In another post, I discussed forces that impact our judgment in valuing cases.
Today I want to discuss forces that negatively affect our ability to negotiate cases; forces which, It’s important to note, generally influence us subconsciously. Parties aren’t even aware they’re at play. My role as mediator is to anticipate any such influences, and try to work around or through them.
The first of these is known as Attribution Bias — which largely based on how we feel about the person with whom we are negotiating. Do we like them? Do we trust them?
When we have a negative view of the person on the other side, we have a tendency to assume the worst about them. We attribute bad intent to their offers, demands and actions. These negative assumptions can easily impact how we interpret their offers.
As a mediator, when I see this problem impacting a case, I may suggest that I (the mediator) present offers, rather than having offers ostensibly come from the other party. It’s one way to eliminate (or at least minimize) attribution bias. Other times, I may identify the bias problem, and encourage the biased party to factor it into negotiations.
A second force at work in negotiations is Reactive Devaluation, and it works this way: Assume you’re the plaintiff’s attorney and you’ve made a $100,000 demand to settle your case. The defendant agrees to pay $100,000. Are you pleased? Probably not — because you’re probably thinking you undervalued the case, and left money on the table.
The only thing that changed is the defendant agreed to pay your demand. This is reactive devaluation at work — and it can happen even after a lengthy negotiation process. We automatically assume that anything done, or offered, by our opponent is suspect. As a mediator, I counter this by asking a party, “If I can get you X dollars, would you accept it?” This way, the mediator is seen as the one suggesting the amount, rather than the opposition.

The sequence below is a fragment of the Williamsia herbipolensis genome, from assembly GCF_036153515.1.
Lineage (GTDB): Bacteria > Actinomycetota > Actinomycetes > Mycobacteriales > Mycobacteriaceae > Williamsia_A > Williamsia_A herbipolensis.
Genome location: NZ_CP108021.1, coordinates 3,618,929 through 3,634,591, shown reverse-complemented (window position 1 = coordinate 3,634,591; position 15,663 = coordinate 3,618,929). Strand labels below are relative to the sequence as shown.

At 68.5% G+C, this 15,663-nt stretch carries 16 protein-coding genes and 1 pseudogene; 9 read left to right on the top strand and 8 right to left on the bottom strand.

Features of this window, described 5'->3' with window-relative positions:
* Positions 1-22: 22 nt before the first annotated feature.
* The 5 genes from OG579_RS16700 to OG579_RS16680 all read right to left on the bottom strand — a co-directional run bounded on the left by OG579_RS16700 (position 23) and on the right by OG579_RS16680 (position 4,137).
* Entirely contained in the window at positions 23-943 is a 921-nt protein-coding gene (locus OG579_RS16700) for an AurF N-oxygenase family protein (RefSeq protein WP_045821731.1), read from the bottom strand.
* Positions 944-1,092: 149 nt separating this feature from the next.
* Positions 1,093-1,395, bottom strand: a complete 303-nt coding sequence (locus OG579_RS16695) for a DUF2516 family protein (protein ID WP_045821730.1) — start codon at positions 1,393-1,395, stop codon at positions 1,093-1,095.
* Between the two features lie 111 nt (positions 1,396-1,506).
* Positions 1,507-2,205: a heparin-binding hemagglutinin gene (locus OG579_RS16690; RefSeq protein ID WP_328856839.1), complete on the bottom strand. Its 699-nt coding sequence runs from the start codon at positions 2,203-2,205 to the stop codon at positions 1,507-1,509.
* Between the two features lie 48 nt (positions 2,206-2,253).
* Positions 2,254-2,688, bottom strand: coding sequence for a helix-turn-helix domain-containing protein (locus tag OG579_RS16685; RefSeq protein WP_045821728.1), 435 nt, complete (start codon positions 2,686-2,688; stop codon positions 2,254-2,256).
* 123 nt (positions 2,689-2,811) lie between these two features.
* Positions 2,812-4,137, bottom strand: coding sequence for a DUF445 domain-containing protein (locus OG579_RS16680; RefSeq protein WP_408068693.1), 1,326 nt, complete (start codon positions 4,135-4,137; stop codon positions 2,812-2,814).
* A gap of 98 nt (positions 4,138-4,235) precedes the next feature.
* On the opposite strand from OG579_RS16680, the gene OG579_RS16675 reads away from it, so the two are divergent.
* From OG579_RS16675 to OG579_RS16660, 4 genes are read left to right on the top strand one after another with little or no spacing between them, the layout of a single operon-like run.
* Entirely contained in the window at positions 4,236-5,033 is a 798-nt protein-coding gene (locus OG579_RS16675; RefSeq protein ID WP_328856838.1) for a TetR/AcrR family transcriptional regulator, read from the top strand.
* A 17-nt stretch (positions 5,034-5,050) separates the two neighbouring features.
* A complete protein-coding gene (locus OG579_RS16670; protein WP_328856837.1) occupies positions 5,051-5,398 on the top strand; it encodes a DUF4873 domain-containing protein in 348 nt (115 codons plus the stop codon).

The third and possibly the most difficult force to deal with is known as Loss Aversion. This occurs when parties form an opinion early on about what the right outcome should be. For example, if a plaintiff is told her case is worth $250,000 at the start of the case. Maybe a friend settled a similar claim for $250,000, or her attorney told her that’s what the case was worth.
Two years later, when the case finally makes it to mediation, it’s very difficult for the plaintiff to accept $100,000 — even when discovery reduces the plaintiff’s chance of winning, and even if $100,000 is an excellent and fair result. The plaintiff will experience a strong sense of loss that’s difficult to overcome.
That said, Loss Aversion’s effect can be minimized with objective facts and persuasive, patient effort by the mediator — whose primary responsibility is helping the party change his or her perspective. Those built-in biases must be overcome for the negotiation to be successful. A disinterested, and trusted, third party mediator’s opinions and advice can change those biases — and ultimately lead to a good outcome.